by Ed Jowett
“It is the future and Earth is nothing more than a distant memory. We have made this journey for a new start, to build a new community. We have the chance to build this community in any form we want; for that we should be grateful.”
These first words spoken by Captain Rogers after the Kurmaja’s crew and the colonists who travelled in stasis were assembled have always interested me. As someone from the outside looking in, I cannot help but feel that he knew more than most of those he was speaking to. I have to assume the Captain’s Log, now lost, gave him more information than most people were able to access. Perhaps it even explained the original plans of the launch Captain, his ancestor.
I, Gueya, the CEO of Gaia Adaptation and Adjustment, have believed my whole life that in order to understand the present, you have to first understand the past. On this night, the last before I join the true government of the Consortium, I feel a need to gather the records , revealed by my lifetime of research on how Humanity reached this stage. All I’ve ever managed to find are small snippets of evidence, and I’ve made my own assumptions from these. Perhaps you’ll find them as merely amusing flights of fancy or perhaps, like me, you’ll detect the ring of truth in the story – that choice I leave to you.
Nowadays, not much is known of Earth beyond the name – almost all of the records, particularly those around the launch of the Kurmaja, have been lost. What we do know is that for several decades after Humanity first ventured beyond the atmosphere of their biological cradle, they did very little – conducted a few cursory scans of nearby planetary bodies, but little more. I believe, given what I know of Humanity, that they were intent on finishing business at home, whether simple politics or old grudges between nations. I see evidence of this tendency every day I sit in the Senate, and shudder to think about the ways sovereign nations might have approached each other. While the records of these years pulled from the Kurmaja’s databanks are sketchy and damaged, it seems Humanity pulled themselves together at long last, at least temporarily, and colonized some planets in their home system.
Then, a decision to expand beyond was made. Exactly when the decision was made and what happened between it and the Kurmaja being launched is completely unknown. Whether the Kurmaja was the first of many or even the last of any is a mystery which may never be solved.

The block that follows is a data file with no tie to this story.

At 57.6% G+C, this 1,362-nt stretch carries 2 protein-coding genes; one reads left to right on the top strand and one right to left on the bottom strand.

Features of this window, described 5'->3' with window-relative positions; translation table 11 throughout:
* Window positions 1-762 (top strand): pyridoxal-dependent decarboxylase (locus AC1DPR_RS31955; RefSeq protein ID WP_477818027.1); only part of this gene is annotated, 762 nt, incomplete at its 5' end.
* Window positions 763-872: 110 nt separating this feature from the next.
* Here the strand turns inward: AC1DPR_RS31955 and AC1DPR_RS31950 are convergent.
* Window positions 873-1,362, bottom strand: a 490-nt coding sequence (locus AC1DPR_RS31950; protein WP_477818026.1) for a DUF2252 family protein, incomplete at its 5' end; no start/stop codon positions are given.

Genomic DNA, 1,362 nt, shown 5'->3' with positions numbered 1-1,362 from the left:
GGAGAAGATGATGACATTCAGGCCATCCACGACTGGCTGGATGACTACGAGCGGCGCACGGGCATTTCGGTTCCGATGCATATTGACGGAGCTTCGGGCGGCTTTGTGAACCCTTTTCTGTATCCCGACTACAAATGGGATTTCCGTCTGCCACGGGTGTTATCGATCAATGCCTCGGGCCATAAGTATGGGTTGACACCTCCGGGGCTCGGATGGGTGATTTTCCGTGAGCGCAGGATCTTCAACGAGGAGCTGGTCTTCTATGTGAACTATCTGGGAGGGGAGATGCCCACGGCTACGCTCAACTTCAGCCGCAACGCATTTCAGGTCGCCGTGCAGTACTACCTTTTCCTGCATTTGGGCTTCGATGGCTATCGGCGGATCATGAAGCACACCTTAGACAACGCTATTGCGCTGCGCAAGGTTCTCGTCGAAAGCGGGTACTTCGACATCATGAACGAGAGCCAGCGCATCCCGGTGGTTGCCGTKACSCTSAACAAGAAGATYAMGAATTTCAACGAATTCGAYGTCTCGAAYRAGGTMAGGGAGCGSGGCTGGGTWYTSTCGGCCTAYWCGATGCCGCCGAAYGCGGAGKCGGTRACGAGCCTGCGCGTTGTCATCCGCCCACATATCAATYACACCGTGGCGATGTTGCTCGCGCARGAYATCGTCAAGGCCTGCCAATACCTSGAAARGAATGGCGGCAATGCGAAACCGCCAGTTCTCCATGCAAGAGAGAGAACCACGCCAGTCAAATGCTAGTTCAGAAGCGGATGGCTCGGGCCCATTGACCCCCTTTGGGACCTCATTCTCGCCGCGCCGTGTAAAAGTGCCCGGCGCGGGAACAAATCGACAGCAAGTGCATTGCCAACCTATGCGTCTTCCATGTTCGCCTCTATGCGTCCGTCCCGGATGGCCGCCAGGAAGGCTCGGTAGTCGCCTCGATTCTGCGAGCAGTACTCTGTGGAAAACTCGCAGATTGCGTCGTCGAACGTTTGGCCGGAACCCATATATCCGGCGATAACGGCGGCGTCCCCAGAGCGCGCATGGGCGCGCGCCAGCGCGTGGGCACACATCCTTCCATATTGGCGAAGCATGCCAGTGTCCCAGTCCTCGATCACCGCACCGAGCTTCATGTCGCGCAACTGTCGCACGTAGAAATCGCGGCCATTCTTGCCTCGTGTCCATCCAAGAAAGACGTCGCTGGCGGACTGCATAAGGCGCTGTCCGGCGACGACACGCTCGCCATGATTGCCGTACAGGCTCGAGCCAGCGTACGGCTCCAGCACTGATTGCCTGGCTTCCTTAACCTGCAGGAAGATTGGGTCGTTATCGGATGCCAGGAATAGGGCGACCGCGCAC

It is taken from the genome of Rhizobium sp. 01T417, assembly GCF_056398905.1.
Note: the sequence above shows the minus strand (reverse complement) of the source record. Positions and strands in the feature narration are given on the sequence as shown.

Of course, given the number of Humans transported in stasis aboard the Kurmaja, it seems surprising that more records, or even stories, of Earth don’t exist. This is widely ignored by most historians, assumed to be the result of starting afresh on a new planet and needing to build a new society… but that seems, to me, to be a short-sighted stab at the easiest conclusion, without thinking through the evidence. The obvious answer is that, for some reason, the people could not remember any details about Earth. I suspect it is the effect of stasis on those travelling, because I cannot explain the mysterious loss of memory any other way. It is in our recorded history that primitive Eulutian experiments with cryogenic stasis, before contact with Humans occasionally ended with similar results. I also believe that at least some of the most senior people in the Consortium are aware of the truth of this matter – why else have all manned missions to other stars since the birth of the Consortium been planned as generational vessels, rather than using stasis? But I digress.
Surviving stories of the Kurmaja are few in number. I believe that the crew were sworn to secrecy about the journey after the landing. What we do know mostly comes from the journal of the young pilot, Danny Westwick, which survives in a digital form even though the original is lost. From this, we learn that the crew of the Kurmaja did not sit idle for the journey, they continued to invent. They created both what they needed, like artificial gravity plating – essentially the same technology we all use today; after all, it never made much difference to my people, so we never invented it. They also created things that some of us wish we could un-invent – for example, STRIKE weapons had been invented before the Kurmaja landed on Taranis.
One of the most interesting stories I have come across in my researches – and this one has no proof in fact, as far as I know – is that the Kurmaja did not arrive at its intended destination. The story is that the Kurmaja had originally left for a closer star than Sulis. When it arrived in that system, it found the planet, detected before they set off, had been destroyed. Details become even more sketchy at this stage but everyone who tells the story agrees the same thing: there was no reason evident in the star system for the destruction.
Whether that is accurate or not, after many years journeying the Kurmaja’s crew found themselves in orbit of a life-giving planet beyond their wildest dreams: flora and fauna based on right-handed DNA and similar amino acids, ripe fruits on the trees, lush green forests. Of course, despite the similarities, a billion years of evolution under an alien star had rendered the native plant life highly poisonous to Humans. Although no-one knows what happened to the first landing party to take one of the four, thousand-year old “Grasshopper” shuttles down to the planet, I suspect a combination of tasting the native fruits and the local fauna, many of which were larger than the modern examples remaining today. Humans, when exploring, never have been very smart.
They do learn from their mistakes, though. Very few of this planet’s plant life remains, replaced by seed stock carried in the